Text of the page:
Multidimensional university ranking system developed

Russian universities, like universities from other countries, increasingly compete not only at the national level but also globally. This trend is reflected in the growing interest in global university rankings. Despite criticism, rankings are in demand and influence universities’ positioning in the international higher education market.

In Russia almost 30 different approaches to ranking have been developed recently and tested in a bid to satisfy the needs of various stakeholders.

All of these approaches are single-dimensional rankings that use a composite indicator and weight coefficients. They have drawn the interest of prospective students, universities and the academic community. They have also been criticised by various stakeholders.

A template methodology

Thus in 2011 the Ministry of Education and Science contracted the National Training Foundation, or NTF, to develop and approve a template methodology for a Russian university ranking, as part of the project “Developing and Approving a Template Methodology for National Ranking of Higher Education Institutions”, to be piloted between 2011 and 2013.

The NTF team was guided by several principles: the methodology should reflect the complexity and diversity of the Russian higher education system and its development objectives; it should be based on best international practice and International Observatory on Academic Ranking and Excellence (IREG) criteria; and it should provide reliable data on the performance of institutions and their position in the national higher education system.

The four target user groups include: prospective students and their parents; government (central and local); employers; and the academic community.

Thus a multidimensional approach to ranking higher education institutions was adopted.

Five functions of higher education institutions have been identified for assessing university performance: research, teaching and learning, internationalisation, knowledge transfer, and engagement with regional stakeholders.

It should be noted that the assessment is based on quantitative indicators and does not use qualitative data from surveys of students, academic staff and employers. However, inclusion of qualitative data in the multidimensional ranking methodology is perceived as one of the ways it can be developed in future.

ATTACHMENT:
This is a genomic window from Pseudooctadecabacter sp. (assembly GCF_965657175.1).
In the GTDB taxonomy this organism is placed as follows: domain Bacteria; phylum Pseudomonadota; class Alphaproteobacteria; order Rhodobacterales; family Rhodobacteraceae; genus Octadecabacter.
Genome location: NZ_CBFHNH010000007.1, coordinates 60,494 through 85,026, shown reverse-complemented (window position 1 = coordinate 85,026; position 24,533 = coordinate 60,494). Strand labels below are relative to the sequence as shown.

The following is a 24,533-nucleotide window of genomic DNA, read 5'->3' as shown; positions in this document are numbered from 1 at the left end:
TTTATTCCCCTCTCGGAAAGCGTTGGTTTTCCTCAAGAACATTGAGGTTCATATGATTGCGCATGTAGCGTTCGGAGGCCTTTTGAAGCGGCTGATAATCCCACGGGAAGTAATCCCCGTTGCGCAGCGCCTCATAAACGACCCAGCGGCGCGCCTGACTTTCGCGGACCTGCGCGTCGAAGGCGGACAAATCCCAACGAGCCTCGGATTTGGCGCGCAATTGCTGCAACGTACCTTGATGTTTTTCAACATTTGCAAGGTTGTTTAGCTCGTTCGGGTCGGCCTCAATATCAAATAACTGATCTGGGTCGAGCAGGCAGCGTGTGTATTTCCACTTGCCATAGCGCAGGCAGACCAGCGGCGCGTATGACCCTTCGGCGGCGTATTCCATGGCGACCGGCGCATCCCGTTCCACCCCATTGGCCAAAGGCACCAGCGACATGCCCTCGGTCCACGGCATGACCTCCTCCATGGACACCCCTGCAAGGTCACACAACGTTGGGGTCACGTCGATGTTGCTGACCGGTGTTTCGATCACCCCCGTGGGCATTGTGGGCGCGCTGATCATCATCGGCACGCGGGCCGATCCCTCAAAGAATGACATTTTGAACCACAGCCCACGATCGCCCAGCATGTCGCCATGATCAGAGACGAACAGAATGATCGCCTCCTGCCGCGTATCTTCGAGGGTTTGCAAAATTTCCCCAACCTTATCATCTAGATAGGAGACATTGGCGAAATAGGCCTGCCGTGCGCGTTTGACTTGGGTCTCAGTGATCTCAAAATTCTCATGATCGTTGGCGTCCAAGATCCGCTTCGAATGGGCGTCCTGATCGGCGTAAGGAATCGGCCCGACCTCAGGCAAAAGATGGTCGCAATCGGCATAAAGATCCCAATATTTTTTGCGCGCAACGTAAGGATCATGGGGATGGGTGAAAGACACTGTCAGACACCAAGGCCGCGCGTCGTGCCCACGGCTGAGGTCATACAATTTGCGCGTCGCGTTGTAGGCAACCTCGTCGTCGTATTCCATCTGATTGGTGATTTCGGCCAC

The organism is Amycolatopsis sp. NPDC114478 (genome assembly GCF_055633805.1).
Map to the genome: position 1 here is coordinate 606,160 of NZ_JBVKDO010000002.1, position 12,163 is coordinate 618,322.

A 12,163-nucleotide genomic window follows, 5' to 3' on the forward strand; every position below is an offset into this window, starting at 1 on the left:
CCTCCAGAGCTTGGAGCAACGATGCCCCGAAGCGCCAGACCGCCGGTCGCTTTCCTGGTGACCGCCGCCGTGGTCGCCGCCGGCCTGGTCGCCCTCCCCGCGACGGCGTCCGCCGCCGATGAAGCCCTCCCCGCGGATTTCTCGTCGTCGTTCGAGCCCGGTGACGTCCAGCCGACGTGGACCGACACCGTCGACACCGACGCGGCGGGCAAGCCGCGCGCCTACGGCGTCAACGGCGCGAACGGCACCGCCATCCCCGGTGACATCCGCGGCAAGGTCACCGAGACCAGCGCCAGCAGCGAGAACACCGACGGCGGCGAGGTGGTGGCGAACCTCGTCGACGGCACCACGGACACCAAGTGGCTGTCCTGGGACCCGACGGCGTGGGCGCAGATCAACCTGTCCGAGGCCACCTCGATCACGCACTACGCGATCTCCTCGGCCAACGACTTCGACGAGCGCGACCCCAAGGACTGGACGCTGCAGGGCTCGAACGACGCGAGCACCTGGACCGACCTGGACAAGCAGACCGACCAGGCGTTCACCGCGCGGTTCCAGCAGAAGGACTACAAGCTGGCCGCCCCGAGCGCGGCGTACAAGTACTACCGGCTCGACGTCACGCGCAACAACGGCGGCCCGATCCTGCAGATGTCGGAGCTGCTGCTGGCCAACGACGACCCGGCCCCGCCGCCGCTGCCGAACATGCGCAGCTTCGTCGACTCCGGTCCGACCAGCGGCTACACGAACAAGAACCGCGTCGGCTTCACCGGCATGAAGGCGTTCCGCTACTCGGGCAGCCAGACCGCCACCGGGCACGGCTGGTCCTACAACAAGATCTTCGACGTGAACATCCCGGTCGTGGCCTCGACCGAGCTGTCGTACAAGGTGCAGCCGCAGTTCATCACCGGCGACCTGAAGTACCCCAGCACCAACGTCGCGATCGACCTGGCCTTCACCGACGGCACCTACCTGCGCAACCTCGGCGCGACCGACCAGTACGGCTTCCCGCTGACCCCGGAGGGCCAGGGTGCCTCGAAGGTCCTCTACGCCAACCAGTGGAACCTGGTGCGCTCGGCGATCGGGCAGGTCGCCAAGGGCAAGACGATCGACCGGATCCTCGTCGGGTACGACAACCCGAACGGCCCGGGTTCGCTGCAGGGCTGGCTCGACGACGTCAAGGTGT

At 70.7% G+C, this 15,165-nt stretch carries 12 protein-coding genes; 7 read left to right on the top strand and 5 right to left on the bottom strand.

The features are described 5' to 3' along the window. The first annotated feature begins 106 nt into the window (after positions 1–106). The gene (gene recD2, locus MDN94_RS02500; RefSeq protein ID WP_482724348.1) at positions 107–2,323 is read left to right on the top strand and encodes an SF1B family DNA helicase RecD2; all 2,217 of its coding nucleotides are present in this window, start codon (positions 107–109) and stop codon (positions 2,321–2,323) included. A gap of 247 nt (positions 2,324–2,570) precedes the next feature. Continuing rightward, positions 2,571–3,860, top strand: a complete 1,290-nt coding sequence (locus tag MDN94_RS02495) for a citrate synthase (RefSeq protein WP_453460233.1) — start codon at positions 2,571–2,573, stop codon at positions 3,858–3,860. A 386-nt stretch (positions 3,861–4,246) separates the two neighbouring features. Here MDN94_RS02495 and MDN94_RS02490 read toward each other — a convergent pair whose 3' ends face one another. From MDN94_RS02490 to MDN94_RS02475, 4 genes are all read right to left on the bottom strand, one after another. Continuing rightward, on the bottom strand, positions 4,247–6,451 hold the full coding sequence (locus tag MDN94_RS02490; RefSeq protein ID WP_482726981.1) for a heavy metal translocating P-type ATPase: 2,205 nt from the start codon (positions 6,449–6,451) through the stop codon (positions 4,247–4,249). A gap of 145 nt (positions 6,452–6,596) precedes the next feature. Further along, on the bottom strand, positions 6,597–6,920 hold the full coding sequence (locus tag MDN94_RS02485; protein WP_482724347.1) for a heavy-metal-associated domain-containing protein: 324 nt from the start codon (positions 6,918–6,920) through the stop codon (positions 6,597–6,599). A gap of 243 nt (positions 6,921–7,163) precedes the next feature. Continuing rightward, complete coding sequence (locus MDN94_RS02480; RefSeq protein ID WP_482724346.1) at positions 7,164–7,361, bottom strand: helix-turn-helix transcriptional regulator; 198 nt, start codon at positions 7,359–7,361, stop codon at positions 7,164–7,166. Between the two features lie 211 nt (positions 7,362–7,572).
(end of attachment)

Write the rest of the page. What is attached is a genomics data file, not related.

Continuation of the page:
The pilot project

There are more than 1,000 higher education institutions in the Russian federation, and 103 took part in the methodology pilot, including eight federal universities and 28 national research universities.

The results demonstrate that the multidimensional ranking methodology reveals the qualitative characteristics of Russian higher education institutions, identifies their relative strengths and weaknesses in the five areas, and helps them to shape development strategies.

The template methodology lays the foundation for a national approach to assessing the performance of national higher education institutions, which takes account of the Russian higher education system's diversity and development goals.

One future development will be the selection of a core of ‘excellence’ indicators for monitoring the performance of Russian higher education institutions, which will receive government support for enhancing their competitiveness among the world's leading universities.

A detailed description of the methodology is available here.

The outcomes of the project and the future application of the ranking system will be discussed at a conference titled “Lessons from Multidimensional Ranking of Russian Higher Education Institutions: From piloting to practice”, to be held from 25-26 April 2013 in Moscow.

* Dr Marina Larionova is head of the Higher School of Economics International Organisations Research Institute and head of international programmes at the National Training Foundation in Russia. She will be speaking at the rankings conference in Moscow next week.